Now that you are incorporated and in the black it’s time to make sure you are well protected against liability. A California corporation can shield the business owner’s (shareholders) personal assets from the debts, liabilities and obligations of the corporation. Asset protection is one of the primary benefits to having a California Corporation, or LLC. Many do not realize that under the law, creditors are able to “pierce the corporate veil” of improperly maintained corporations, which allows creditors to attach owner’s personal assets (bank accounts, investments and home) to satisfy corporate liabilities. It is very important to incorporate and to adhere to all corporate formalities. In today’s litigious business environment one must protect their corporate and personal assets. Time and time again businesses get on a role, start making money and lose sight of their business obligations. It takes so much to build a business and with a few small slip-ups it can all be lost.
Piercing the Corporate Veil:
There are three legal mechanisms for piercing the veil: first, bad accounting (co-mingling of funds); second, failure to obey the corporate formalities; third, threading your corporate entity as an alter ego. Let Eric H. Milliken guide you away from the pitfalls many new businesses fall into.
Avoid employment related lawsuits by having well prepared employee agreements. It is essential to have binding employment contracts, offer letters, nondisclosure and proprietary rights agreements, employee manuals and policies, termination letters and severance pay agreements. In the event that a conflict does arise it will be necessary to have a trained attorney negotiate the settlement claim. By formulating and implementing comprehensive employee policies and procedures through the hiring process, you will minimize your exposure to liability.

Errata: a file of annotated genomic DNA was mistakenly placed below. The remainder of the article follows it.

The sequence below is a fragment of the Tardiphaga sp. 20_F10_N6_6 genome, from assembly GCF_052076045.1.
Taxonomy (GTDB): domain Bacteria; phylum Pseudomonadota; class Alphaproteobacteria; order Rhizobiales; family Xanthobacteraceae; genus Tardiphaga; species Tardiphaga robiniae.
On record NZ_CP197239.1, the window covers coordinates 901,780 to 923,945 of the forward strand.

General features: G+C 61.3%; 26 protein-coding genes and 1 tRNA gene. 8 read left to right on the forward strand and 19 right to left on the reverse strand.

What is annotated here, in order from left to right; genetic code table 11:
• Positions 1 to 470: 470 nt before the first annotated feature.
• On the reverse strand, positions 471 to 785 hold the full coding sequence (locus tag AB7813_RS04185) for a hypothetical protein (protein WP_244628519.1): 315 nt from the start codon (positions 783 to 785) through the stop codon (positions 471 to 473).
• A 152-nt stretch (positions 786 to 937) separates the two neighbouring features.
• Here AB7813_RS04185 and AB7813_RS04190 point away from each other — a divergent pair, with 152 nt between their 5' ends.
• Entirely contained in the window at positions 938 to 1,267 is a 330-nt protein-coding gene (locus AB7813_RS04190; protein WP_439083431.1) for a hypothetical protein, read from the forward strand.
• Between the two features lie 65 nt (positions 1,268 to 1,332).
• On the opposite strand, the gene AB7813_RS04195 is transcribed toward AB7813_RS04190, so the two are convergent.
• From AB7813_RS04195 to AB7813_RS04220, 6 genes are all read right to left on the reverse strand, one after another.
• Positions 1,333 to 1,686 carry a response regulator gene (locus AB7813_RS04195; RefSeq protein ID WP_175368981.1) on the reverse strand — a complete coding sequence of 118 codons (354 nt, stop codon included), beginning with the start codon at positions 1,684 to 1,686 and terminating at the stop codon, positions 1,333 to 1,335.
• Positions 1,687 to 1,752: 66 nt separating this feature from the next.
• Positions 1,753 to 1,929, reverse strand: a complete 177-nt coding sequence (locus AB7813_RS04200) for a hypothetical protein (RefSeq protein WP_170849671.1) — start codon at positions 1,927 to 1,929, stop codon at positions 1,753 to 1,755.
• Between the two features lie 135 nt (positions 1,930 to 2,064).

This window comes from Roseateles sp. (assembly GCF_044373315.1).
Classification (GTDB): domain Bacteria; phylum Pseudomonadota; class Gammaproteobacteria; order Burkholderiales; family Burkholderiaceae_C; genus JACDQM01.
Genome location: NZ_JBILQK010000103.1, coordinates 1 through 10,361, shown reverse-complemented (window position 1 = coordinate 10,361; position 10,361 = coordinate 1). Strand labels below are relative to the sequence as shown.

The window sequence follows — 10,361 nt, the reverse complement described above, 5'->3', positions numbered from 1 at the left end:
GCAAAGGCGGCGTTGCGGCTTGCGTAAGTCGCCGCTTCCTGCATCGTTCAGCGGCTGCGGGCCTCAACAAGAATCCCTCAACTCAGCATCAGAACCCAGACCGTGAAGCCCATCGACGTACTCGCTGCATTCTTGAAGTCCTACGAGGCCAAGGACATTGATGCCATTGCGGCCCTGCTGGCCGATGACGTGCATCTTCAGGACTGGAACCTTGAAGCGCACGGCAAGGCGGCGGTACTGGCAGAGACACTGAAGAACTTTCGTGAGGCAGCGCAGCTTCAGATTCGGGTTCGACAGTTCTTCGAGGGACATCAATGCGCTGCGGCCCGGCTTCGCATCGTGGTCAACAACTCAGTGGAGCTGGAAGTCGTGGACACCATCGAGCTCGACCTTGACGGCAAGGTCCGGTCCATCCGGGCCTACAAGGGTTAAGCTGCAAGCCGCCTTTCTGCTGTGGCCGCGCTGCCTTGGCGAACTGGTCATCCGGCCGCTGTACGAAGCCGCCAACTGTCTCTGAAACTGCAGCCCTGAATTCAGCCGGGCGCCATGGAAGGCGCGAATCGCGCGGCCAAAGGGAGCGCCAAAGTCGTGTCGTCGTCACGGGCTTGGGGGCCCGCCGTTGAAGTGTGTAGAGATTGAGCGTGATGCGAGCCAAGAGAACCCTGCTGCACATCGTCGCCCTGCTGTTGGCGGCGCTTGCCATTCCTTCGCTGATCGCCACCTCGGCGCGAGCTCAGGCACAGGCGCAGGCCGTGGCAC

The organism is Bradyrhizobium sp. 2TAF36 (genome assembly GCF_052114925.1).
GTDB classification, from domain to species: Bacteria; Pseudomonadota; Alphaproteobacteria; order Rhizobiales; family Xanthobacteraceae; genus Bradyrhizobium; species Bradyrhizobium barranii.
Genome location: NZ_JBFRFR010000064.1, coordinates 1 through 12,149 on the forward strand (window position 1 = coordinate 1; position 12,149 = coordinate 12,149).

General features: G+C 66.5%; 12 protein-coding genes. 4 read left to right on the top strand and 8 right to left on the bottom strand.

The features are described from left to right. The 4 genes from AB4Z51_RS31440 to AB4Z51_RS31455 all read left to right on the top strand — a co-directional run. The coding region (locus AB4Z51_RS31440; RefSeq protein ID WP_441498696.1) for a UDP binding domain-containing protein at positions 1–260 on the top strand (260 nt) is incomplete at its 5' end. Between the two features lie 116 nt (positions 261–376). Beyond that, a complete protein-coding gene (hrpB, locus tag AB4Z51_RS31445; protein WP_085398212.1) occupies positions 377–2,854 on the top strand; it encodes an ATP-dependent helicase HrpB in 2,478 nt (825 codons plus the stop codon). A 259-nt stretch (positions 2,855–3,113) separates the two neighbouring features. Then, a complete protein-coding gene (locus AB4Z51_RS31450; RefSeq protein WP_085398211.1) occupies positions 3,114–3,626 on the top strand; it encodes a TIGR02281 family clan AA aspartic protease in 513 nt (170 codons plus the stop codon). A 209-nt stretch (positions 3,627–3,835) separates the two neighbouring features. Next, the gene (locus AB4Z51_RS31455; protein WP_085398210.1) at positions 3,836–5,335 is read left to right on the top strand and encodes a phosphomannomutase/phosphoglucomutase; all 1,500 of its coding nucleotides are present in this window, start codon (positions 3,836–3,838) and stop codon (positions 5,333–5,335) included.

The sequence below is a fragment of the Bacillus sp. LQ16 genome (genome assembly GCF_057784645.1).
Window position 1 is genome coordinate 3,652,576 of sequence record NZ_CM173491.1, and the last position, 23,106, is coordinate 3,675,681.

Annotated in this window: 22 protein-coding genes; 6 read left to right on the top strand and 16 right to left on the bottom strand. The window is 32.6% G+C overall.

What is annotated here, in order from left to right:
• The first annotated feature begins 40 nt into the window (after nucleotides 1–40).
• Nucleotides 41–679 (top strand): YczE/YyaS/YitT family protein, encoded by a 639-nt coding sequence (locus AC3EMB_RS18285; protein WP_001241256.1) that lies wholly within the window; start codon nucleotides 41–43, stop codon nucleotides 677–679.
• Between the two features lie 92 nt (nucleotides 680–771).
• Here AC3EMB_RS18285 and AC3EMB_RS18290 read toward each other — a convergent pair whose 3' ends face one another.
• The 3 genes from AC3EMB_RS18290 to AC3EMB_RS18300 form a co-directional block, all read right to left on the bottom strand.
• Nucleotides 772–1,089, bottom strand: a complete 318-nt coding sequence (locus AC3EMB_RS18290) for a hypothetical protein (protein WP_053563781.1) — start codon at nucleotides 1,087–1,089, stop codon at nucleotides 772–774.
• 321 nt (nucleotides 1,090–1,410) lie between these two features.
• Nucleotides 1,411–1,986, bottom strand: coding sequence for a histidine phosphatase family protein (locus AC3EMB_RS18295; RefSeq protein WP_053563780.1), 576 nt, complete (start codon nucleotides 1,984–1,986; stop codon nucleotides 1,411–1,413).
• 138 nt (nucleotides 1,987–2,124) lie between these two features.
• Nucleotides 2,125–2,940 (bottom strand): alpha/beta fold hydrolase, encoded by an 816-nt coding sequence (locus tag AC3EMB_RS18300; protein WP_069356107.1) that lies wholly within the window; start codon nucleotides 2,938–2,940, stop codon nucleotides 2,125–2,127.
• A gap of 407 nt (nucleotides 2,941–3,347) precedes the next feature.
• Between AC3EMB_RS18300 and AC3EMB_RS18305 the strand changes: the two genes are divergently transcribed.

Don’t fall into the independent contractor trap. Many new businesses want to expand and hire employees. However, they don’t want to pay the state and federal taxes. The solution seems simple: just call the new employee a Contractor! This can backfire. If you have a dispute with an employee who blows the whistle to the California State Labor Commissioner, the commissioner may determine your contractor is an employee. They can issue fines, but worst of all they will inform the Internal Revenue Services (IRS) of your tax evasion which could lead to an audit. Let Eric H. Milliken make an air tight employment contract. This will protect your rights and interest, and outline your new employee or contracts roles.
It does not take an attorney to tell you to get insurance. It’s a small price to pay for the peace of mind it will buy you.
A clear and readable contract protects business relationships by defining each party’s legal obligations. A contract is a legally binding agreement between two or more parties to do a legal act. People enter into contracts for many reasons. There are several factors to consider in order to determine whether a contract has been made and whether the terms are enforceable. If there has been a breach of the contract, there is a question of whether a party has incurred damages.
Although some contracts seem straightforward, this is not always the case. Some provisions in contracts require legal expertise to determine whether they are enforceable in California Courts.
A well written partnership agreement is essential to maintain a long-term productive business venture. It is very important to have all essential terms in writing before conducting business. Well-defined terms put each party on notice regarding their duties and responsibilities. The most essential element is to have the profit sharing agreement in writing before any profits are realized.
Liability is a dirty word. Let’s protect your company before a conflict arises! Let Eric H. Milliken give your company the proper guidance to prevent controversy and liability, and keep your company yours.